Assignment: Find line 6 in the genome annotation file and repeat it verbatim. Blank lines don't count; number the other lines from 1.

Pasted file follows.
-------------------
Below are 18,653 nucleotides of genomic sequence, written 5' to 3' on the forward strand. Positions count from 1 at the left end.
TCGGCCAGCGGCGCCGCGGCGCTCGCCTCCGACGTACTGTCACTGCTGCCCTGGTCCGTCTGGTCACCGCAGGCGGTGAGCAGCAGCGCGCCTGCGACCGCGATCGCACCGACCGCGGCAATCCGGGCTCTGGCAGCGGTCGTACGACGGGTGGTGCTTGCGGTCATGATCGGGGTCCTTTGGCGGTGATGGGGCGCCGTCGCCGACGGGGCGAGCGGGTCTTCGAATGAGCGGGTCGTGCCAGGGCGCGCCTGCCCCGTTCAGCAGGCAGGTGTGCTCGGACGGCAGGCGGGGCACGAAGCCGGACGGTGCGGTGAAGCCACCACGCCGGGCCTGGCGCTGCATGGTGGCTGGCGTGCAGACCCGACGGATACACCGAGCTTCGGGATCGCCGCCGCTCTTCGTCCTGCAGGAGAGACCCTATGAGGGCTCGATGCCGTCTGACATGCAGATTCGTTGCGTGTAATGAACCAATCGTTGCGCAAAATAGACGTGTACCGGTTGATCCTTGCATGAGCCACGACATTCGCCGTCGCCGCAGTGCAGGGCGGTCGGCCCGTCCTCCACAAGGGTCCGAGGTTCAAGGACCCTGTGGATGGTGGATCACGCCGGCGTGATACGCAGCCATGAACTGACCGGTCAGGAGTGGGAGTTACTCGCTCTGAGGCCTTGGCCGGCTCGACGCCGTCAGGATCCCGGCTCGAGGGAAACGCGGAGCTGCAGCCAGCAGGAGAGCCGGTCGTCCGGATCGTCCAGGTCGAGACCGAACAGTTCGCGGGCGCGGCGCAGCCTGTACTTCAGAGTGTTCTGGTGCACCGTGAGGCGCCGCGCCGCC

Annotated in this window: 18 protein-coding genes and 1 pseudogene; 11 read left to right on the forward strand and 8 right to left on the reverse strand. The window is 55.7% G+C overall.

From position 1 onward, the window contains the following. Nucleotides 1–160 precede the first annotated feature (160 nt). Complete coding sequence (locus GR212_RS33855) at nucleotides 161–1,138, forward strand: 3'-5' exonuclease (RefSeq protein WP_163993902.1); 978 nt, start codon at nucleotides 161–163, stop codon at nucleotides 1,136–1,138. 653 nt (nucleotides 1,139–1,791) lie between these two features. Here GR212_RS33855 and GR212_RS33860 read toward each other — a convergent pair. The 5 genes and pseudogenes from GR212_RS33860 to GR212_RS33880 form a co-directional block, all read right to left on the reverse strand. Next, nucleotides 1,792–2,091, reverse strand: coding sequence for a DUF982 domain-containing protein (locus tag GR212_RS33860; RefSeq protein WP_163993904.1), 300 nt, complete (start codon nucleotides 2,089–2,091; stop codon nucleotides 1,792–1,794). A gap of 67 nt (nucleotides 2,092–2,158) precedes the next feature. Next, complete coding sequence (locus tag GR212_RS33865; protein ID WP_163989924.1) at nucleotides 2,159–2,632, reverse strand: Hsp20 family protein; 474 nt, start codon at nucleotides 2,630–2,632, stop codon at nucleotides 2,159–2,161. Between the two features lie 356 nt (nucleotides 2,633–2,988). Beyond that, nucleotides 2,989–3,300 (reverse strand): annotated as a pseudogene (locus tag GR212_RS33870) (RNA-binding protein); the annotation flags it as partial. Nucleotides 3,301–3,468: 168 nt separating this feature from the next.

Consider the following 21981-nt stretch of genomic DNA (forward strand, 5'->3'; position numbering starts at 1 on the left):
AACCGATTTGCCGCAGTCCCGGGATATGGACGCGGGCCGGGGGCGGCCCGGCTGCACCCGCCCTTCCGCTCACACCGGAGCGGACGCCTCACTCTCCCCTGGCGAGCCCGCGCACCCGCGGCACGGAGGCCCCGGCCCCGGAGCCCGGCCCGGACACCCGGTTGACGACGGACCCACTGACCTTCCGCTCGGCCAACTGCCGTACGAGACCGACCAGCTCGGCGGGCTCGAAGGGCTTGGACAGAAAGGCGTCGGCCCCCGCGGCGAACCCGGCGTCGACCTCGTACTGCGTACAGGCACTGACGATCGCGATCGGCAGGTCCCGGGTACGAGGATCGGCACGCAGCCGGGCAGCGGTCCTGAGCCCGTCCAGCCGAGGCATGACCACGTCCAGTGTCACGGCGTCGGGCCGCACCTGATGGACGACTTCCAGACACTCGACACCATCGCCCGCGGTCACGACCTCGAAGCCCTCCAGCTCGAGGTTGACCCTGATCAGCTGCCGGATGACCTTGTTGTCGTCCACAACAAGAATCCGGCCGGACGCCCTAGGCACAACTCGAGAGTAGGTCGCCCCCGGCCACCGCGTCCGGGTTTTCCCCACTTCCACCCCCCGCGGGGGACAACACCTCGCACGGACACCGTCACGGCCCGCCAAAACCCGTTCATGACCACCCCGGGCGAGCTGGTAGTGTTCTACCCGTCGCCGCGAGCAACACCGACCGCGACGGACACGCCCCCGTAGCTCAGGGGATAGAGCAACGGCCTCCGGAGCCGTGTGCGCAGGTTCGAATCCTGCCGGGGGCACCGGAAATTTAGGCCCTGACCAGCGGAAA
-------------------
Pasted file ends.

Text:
AACCGATTTGCCGCAGTCCCGGGATATGGACGCGGGCCGGGGGCGGCCCGGCTGCACCCGCCCTTCCGCTCACACCGGAGCGGACGCCTCACTCTCCCCTGGCGAGCCCGCGCACCCGCGGCACGGAGGCCCCGGCCCCGGAGCCCGGCCCGGACACCCGGTTGACGACGGACCCACTGACCTTCCGCTCGGCCAACTGCCGTACGAGACCGACCAGCTCGGCGGGCTCGAAGGGCTTGGACAGAAAGGCGTCGGCCCCCGCGGCGAACCCGGCGTCGACCTCGTACTGCGTACAGGCACTGACGATCGCGATCGGCAGGTCCCGGGTACGAGGATCGGCACGCAGCCGGGCAGCGGTCCTGAGCCCGTCCAGCCGAGGCATGACCACGTCCAGTGTCACGGCGTCGGGCCGCACCTGATGGACGACTTCCAGACACTCGACACCATCGCCCGCGGTCACGACCTCGAAGCCCTCCAGCTCGAGGTTGACCCTGATCAGCTGCCGGATGACCTTGTTGTCGTCCACAACAAGAATCCGGCCGGACGCCCTAGGCACAACTCGAGAGTAGGTCGCCCCCGGCCACCGCGTCCGGGTTTTCCCCACTTCCACCCCCCGCGGGGGACAACACCTCGCACGGACACCGTCACGGCCCGCCAAAACCCGTTCATGACCACCCCGGGCGAGCTGGTAGTGTTCTACCCGTCGCCGCGAGCAACACCGACCGCGACGGACACGCCCCCGTAGCTCAGGGGATAGAGCAACGGCCTCCGGAGCCGTGTGCGCAGGTTCGAATCCTGCCGGGGGCACCGGAAATTTAGGCCCTGACCAGCGGAAA